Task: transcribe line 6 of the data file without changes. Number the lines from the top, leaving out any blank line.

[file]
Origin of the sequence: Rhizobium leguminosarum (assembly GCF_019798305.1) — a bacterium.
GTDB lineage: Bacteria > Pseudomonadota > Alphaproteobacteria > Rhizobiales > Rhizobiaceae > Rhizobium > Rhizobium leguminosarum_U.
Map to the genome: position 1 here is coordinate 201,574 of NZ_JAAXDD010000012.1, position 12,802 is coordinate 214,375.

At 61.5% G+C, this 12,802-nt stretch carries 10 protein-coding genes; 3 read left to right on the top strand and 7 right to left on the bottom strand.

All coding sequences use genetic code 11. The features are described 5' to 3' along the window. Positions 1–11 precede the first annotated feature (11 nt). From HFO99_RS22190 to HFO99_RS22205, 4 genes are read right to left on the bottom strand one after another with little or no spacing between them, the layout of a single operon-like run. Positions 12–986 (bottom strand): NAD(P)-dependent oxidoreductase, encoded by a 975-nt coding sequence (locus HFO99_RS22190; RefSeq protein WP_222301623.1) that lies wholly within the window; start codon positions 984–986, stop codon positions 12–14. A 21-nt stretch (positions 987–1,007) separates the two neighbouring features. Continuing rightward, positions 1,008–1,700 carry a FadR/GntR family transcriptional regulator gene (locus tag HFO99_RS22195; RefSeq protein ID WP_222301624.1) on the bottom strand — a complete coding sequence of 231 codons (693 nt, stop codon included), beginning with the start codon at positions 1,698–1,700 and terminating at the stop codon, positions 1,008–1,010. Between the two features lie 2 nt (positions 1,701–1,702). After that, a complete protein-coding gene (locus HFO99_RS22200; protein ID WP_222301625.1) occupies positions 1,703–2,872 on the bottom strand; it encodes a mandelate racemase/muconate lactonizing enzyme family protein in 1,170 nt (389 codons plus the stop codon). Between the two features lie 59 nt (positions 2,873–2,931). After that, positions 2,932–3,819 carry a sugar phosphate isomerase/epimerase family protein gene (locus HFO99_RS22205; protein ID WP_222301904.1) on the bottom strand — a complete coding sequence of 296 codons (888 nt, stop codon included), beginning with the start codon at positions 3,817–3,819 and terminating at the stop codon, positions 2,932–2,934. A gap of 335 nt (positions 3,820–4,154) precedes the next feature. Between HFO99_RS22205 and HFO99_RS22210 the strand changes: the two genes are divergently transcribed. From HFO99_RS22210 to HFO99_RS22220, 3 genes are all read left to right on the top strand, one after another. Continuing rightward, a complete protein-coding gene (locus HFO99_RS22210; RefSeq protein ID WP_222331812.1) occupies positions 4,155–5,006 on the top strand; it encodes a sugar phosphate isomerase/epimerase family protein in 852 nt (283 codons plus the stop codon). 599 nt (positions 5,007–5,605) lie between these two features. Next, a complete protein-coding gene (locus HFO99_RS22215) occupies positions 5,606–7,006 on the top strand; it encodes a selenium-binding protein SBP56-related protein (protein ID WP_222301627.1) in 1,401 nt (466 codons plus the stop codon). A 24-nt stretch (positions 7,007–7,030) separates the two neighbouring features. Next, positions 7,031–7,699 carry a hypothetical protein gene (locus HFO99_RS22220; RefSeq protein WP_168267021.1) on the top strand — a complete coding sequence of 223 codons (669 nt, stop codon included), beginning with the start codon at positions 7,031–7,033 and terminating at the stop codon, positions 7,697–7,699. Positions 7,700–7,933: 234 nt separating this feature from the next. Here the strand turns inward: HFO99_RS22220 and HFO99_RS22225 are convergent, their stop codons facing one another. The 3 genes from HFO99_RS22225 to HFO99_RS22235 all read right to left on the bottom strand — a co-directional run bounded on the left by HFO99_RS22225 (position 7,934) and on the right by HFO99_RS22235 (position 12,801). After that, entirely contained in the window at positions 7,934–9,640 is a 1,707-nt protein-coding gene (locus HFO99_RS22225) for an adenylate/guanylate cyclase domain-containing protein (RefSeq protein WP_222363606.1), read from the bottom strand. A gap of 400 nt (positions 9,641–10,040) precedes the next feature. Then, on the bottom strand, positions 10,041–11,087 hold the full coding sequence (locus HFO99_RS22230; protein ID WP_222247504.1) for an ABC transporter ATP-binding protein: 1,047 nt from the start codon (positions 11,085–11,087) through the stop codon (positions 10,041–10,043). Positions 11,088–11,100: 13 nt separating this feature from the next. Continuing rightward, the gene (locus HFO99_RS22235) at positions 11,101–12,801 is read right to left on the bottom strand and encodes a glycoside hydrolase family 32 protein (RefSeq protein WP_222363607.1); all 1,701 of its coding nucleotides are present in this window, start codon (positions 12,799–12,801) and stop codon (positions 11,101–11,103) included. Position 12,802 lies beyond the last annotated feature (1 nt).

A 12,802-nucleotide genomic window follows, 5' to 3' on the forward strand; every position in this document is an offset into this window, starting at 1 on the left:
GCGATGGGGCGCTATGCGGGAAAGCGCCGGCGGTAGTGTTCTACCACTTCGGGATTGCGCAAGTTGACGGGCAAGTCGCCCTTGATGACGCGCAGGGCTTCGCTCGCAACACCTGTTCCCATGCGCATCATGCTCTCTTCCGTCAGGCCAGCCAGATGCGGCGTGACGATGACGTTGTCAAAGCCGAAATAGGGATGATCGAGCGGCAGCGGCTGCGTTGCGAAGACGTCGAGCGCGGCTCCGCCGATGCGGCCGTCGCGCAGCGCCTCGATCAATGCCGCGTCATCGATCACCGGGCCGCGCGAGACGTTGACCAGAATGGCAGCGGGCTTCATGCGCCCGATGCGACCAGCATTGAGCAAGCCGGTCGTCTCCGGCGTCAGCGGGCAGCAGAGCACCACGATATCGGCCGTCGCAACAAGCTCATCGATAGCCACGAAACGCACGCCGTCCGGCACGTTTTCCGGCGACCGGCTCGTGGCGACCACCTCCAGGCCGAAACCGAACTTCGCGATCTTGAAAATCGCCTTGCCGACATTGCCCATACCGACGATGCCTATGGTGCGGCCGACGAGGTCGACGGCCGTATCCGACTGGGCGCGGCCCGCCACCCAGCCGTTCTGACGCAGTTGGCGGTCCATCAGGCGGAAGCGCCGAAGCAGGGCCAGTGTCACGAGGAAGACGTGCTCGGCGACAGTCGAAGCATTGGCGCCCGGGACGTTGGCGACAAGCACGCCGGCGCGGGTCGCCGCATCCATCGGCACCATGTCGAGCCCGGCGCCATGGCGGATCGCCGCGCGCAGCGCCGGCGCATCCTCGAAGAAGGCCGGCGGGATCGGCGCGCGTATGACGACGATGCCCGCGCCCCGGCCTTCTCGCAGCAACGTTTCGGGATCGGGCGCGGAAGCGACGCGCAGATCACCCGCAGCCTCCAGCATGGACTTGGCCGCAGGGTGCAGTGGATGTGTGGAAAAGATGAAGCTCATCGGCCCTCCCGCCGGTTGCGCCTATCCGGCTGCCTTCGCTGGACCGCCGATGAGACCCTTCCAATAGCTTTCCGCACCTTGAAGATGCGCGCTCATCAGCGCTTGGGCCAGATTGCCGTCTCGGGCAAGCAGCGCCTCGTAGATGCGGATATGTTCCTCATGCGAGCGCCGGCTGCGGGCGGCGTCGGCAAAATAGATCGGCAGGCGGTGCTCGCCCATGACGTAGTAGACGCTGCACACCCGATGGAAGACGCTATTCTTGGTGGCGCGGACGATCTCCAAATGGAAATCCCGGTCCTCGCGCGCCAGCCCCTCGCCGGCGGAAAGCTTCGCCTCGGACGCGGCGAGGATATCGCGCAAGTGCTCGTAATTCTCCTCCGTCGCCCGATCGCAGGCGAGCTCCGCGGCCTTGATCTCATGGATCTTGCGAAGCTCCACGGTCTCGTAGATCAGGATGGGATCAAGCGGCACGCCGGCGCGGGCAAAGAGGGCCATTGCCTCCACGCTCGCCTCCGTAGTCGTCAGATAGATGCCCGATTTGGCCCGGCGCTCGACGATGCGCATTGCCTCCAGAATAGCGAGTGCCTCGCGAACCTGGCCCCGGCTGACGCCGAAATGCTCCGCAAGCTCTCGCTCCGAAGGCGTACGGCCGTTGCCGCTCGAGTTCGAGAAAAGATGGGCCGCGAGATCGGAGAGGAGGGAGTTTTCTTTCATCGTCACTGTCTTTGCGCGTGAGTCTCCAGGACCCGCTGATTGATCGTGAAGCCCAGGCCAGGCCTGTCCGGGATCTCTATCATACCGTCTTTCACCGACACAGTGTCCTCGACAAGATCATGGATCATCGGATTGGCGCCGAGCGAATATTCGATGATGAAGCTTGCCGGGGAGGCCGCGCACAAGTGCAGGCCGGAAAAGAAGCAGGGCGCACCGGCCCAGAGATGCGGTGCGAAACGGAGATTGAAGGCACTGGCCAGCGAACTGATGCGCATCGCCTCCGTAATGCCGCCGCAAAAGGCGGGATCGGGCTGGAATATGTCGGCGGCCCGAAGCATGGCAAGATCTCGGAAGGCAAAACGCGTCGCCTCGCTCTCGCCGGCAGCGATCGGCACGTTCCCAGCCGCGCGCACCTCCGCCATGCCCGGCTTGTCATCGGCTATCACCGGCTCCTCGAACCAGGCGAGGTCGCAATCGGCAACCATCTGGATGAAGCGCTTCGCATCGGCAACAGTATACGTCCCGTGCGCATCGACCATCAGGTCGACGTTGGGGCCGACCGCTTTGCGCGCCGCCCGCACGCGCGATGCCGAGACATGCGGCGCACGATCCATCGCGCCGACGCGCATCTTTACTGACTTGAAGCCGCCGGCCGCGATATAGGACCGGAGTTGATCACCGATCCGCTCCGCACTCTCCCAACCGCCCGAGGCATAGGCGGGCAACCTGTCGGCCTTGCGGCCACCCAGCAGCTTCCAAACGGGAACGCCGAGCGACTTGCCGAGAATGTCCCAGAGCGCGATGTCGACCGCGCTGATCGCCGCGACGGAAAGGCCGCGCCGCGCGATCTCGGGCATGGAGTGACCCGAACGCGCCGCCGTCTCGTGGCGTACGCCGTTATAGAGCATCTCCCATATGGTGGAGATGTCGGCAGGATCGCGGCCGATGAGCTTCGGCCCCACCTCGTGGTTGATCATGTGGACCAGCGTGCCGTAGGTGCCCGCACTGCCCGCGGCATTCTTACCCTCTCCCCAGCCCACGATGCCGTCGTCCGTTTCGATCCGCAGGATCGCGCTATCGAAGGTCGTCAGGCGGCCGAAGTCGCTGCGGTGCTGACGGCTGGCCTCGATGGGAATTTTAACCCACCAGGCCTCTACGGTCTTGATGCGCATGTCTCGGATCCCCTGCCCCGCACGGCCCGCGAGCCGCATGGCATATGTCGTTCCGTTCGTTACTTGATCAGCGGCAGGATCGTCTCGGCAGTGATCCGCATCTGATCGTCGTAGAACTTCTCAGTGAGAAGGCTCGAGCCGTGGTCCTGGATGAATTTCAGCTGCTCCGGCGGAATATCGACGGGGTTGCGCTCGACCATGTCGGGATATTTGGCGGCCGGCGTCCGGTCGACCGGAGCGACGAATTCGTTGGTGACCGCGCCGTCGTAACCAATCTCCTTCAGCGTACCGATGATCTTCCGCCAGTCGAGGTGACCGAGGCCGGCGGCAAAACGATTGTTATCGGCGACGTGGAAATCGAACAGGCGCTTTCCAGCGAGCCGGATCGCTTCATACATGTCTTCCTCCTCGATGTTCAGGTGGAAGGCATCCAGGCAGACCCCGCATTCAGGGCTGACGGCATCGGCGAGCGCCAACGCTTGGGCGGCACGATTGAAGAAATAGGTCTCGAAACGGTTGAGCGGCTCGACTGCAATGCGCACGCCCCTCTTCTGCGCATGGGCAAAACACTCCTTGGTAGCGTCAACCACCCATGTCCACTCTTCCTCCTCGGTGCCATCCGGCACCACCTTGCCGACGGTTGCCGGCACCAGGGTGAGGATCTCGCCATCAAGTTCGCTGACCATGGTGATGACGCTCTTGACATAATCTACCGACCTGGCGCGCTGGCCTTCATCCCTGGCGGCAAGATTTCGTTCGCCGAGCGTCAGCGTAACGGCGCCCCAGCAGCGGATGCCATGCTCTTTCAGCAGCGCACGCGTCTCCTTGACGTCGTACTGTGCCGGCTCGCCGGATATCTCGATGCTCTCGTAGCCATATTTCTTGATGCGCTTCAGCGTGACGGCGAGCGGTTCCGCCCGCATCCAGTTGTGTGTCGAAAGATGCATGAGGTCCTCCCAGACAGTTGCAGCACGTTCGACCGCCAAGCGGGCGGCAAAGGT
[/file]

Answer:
A 12,802-nucleotide genomic window follows, 5' to 3' on the forward strand; every position in this document is an offset into this window, starting at 1 on the left: